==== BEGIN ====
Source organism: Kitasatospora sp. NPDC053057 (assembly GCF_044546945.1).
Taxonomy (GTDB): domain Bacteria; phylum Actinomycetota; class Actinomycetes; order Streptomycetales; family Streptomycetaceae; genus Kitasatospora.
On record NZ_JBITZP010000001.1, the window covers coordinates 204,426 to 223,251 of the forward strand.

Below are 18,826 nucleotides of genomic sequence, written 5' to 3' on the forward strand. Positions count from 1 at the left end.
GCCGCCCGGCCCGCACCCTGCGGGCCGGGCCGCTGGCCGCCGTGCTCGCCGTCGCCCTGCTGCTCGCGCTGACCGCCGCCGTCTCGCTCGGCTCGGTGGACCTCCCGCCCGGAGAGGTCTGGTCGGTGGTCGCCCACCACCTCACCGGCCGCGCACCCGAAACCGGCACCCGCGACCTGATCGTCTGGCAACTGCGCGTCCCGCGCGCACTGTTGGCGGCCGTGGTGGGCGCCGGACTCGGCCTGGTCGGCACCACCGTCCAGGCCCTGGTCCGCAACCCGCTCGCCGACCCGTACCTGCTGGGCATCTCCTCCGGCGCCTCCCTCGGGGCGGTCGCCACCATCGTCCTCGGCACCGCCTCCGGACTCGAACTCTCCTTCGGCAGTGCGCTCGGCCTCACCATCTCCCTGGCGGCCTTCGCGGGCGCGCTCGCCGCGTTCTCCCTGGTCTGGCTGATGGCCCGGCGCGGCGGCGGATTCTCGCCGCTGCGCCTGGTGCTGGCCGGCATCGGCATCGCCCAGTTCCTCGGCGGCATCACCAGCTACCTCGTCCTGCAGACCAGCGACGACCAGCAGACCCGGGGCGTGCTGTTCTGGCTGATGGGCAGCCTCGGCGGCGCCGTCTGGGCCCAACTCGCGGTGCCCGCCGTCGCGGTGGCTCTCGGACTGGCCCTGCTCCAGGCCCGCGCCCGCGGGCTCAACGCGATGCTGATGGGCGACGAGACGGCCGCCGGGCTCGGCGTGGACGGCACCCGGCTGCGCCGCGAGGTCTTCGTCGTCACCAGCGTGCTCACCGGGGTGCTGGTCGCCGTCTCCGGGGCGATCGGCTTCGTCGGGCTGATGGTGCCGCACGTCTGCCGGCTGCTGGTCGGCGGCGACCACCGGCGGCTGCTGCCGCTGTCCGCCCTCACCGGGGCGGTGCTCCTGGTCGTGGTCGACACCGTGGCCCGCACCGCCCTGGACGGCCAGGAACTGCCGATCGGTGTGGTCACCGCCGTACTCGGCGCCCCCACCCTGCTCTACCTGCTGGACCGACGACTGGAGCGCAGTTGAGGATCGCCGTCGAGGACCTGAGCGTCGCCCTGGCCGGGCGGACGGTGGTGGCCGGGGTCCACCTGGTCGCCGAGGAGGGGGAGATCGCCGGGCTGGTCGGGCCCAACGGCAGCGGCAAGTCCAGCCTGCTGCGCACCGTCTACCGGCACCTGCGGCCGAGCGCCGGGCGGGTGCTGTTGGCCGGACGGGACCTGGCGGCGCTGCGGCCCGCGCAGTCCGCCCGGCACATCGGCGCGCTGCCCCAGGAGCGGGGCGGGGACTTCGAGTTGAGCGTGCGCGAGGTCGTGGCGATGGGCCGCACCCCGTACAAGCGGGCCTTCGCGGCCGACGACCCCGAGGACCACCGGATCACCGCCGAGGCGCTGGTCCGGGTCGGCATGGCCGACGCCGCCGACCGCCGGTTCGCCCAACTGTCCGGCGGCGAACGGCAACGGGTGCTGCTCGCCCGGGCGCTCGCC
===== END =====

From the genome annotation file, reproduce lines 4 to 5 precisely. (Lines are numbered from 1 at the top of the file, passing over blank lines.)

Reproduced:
Below are 18,826 nucleotides of genomic sequence, written 5' to 3' on the forward strand. Positions count from 1 at the left end.
GCCGCCCGGCCCGCACCCTGCGGGCCGGGCCGCTGGCCGCCGTGCTCGCCGTCGCCCTGCTGCTCGCGCTGACCGCCGCCGTCTCGCTCGGCTCGGTGGACCTCCCGCCCGGAGAGGTCTGGTCGGTGGTCGCCCACCACCTCACCGGCCGCGCACCCGAAACCGGCACCCGCGACCTGATCGTCTGGCAACTGCGCGTCCCGCGCGCACTGTTGGCGGCCGTGGTGGGCGCCGGACTCGGCCTGGTCGGCACCACCGTCCAGGCCCTGGTCCGCAACCCGCTCGCCGACCCGTACCTGCTGGGCATCTCCTCCGGCGCCTCCCTCGGGGCGGTCGCCACCATCGTCCTCGGCACCGCCTCCGGACTCGAACTCTCCTTCGGCAGTGCGCTCGGCCTCACCATCTCCCTGGCGGCCTTCGCGGGCGCGCTCGCCGCGTTCTCCCTGGTCTGGCTGATGGCCCGGCGCGGCGGCGGATTCTCGCCGCTGCGCCTGGTGCTGGCCGGCATCGGCATCGCCCAGTTCCTCGGCGGCATCACCAGCTACCTCGTCCTGCAGACCAGCGACGACCAGCAGACCCGGGGCGTGCTGTTCTGGCTGATGGGCAGCCTCGGCGGCGCCGTCTGGGCCCAACTCGCGGTGCCCGCCGTCGCGGTGGCTCTCGGACTGGCCCTGCTCCAGGCCCGCGCCCGCGGGCTCAACGCGATGCTGATGGGCGACGAGACGGCCGCCGGGCTCGGCGTGGACGGCACCCGGCTGCGCCGCGAGGTCTTCGTCGTCACCAGCGTGCTCACCGGGGTGCTGGTCGCCGTCTCCGGGGCGATCGGCTTCGTCGGGCTGATGGTGCCGCACGTCTGCCGGCTGCTGGTCGGCGGCGACCACCGGCGGCTGCTGCCGCTGTCCGCCCTCACCGGGGCGGTGCTCCTGGTCGTGGTCGACACCGTGGCCCGCACCGCCCTGGACGGCCAGGAACTGCCGATCGGTGTGGTCACCGCCGTACTCGGCGCCCCCACCCTGCTCTACCTGCTGGACCGACGACTGGAGCGCAGTTGAGGATCGCCGTCGAGGACCTGAGCGTCGCCCTGGCCGGGCGGACGGTGGTGGCCGGGGTCCACCTGGTCGCCGAGGAGGGGGAGATCGCCGGGCTGGTCGGGCCCAACGGCAGCGGCAAGTCCAGCCTGCTGCGCACCGTCTACCGGCACCTGCGGCCGAGCGCCGGGCGGGTGCTGTTGGCCGGACGGGACCTGGCGGCGCTGCGGCCCGCGCAGTCCGCCCGGCACATCGGCGCGCTGCCCCAGGAGCGGGGCGGGGACTTCGAGTTGAGCGTGCGCGAGGTCGTGGCGATGGGCCGCACCCCGTACAAGCGGGCCTTCGCGGCCGACGACCCCGAGGACCACCGGATCACCGCCGAGGCGCTGGTCCGGGTCGGCATGGCCGACGCCGCCGACCGCCGGTTCGCCCAACTGTCCGGCGGCGAACGGCAACGGGTGCTGCTCGCCCGGGCGCTCGCC